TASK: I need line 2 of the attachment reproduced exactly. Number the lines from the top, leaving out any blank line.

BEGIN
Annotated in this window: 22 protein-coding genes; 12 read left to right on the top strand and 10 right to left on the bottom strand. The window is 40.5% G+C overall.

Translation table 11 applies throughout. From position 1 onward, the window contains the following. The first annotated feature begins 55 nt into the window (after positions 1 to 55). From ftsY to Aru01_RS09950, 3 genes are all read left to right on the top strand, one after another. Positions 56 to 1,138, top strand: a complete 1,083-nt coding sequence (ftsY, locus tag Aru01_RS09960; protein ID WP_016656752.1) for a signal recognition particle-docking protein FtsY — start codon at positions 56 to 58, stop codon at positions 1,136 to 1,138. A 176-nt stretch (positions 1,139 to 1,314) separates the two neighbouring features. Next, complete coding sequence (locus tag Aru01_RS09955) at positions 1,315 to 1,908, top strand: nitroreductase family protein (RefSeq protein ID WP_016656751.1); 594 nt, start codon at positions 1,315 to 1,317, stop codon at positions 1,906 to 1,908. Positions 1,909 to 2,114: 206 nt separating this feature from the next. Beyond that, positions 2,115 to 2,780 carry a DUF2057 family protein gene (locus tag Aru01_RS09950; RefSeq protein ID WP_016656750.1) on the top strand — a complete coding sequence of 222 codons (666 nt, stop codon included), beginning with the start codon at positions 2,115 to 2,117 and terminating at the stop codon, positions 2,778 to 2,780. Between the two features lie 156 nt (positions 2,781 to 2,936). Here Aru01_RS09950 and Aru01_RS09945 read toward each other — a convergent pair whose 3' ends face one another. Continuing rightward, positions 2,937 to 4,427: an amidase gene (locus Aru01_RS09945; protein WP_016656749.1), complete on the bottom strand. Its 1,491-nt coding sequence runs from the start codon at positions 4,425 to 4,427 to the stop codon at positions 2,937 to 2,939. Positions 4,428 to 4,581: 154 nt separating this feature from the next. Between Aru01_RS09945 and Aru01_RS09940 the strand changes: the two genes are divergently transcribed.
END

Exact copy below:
Translation table 11 applies throughout. From position 1 onward, the window contains the following. The first annotated feature begins 55 nt into the window (after positions 1 to 55). From ftsY to Aru01_RS09950, 3 genes are all read left to right on the top strand, one after another. Positions 56 to 1,138, top strand: a complete 1,083-nt coding sequence (ftsY, locus tag Aru01_RS09960; protein ID WP_016656752.1) for a signal recognition particle-docking protein FtsY — start codon at positions 56 to 58, stop codon at positions 1,136 to 1,138. A 176-nt stretch (positions 1,139 to 1,314) separates the two neighbouring features. Next, complete coding sequence (locus tag Aru01_RS09955) at positions 1,315 to 1,908, top strand: nitroreductase family protein (RefSeq protein ID WP_016656751.1); 594 nt, start codon at positions 1,315 to 1,317, stop codon at positions 1,906 to 1,908. Positions 1,909 to 2,114: 206 nt separating this feature from the next. Beyond that, positions 2,115 to 2,780 carry a DUF2057 family protein gene (locus tag Aru01_RS09950; RefSeq protein ID WP_016656750.1) on the top strand — a complete coding sequence of 222 codons (666 nt, stop codon included), beginning with the start codon at positions 2,115 to 2,117 and terminating at the stop codon, positions 2,778 to 2,780. Between the two features lie 156 nt (positions 2,781 to 2,936). Here Aru01_RS09950 and Aru01_RS09945 read toward each other — a convergent pair whose 3' ends face one another. Continuing rightward, positions 2,937 to 4,427: an amidase gene (locus Aru01_RS09945; protein WP_016656749.1), complete on the bottom strand. Its 1,491-nt coding sequence runs from the start codon at positions 4,425 to 4,427 to the stop codon at positions 2,937 to 2,939. Positions 4,428 to 4,581: 154 nt separating this feature from the next. Between Aru01_RS09945 and Aru01_RS09940 the strand changes: the two genes are divergently transcribed.